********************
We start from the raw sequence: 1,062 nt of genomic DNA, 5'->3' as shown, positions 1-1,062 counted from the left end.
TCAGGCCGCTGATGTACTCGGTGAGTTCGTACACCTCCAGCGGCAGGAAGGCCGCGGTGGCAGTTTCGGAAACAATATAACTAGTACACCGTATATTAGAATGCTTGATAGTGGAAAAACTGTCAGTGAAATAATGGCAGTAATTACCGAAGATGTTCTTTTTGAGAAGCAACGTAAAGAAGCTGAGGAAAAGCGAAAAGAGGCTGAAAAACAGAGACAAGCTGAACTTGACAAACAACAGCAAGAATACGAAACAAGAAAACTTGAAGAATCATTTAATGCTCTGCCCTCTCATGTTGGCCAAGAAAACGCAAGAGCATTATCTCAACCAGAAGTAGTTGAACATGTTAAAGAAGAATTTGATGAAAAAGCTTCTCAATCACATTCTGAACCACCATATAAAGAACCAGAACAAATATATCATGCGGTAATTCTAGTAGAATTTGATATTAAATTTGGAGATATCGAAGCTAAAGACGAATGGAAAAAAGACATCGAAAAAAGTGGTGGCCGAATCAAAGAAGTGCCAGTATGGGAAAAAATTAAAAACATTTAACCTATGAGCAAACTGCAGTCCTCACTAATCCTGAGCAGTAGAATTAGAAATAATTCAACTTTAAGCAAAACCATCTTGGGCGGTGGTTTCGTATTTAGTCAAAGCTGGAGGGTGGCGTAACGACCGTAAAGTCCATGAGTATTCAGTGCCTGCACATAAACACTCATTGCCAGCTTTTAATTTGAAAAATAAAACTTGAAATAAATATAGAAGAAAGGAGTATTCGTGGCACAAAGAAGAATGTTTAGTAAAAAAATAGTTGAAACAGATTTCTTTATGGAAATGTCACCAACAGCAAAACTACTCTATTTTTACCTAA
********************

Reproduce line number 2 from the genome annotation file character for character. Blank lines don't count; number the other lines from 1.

TCAGGCCGCTGATGTACTCGGTGAGTTCGTACACCTCCAGCGGCAGGAAGGCCGCGGTGGCAGTTTCGGAAACAATATAACTAGTACACCGTATATTAGAATGCTTGATAGTGGAAAAACTGTCAGTGAAATAATGGCAGTAATTACCGAAGATGTTCTTTTTGAGAAGCAACGTAAAGAAGCTGAGGAAAAGCGAAAAGAGGCTGAAAAACAGAGACAAGCTGAACTTGACAAACAACAGCAAGAATACGAAACAAGAAAACTTGAAGAATCATTTAATGCTCTGCCCTCTCATGTTGGCCAAGAAAACGCAAGAGCATTATCTCAACCAGAAGTAGTTGAACATGTTAAAGAAGAATTTGATGAAAAAGCTTCTCAATCACATTCTGAACCACCATATAAAGAACCAGAACAAATATATCATGCGGTAATTCTAGTAGAATTTGATATTAAATTTGGAGATATCGAAGCTAAAGACGAATGGAAAAAAGACATCGAAAAAAGTGGTGGCCGAATCAAAGAAGTGCCAGTATGGGAAAAAATTAAAAACATTTAACCTATGAGCAAACTGCAGTCCTCACTAATCCTGAGCAGTAGAATTAGAAATAATTCAACTTTAAGCAAAACCATCTTGGGCGGTGGTTTCGTATTTAGTCAAAGCTGGAGGGTGGCGTAACGACCGTAAAGTCCATGAGTATTCAGTGCCTGCACATAAACACTCATTGCCAGCTTTTAATTTGAAAAATAAAACTTGAAATAAATATAGAAGAAAGGAGTATTCGTGGCACAAAGAAGAATGTTTAGTAAAAAAATAGTTGAAACAGATTTCTTTATGGAAATGTCACCAACAGCAAAACTACTCTATTTTTACCTAA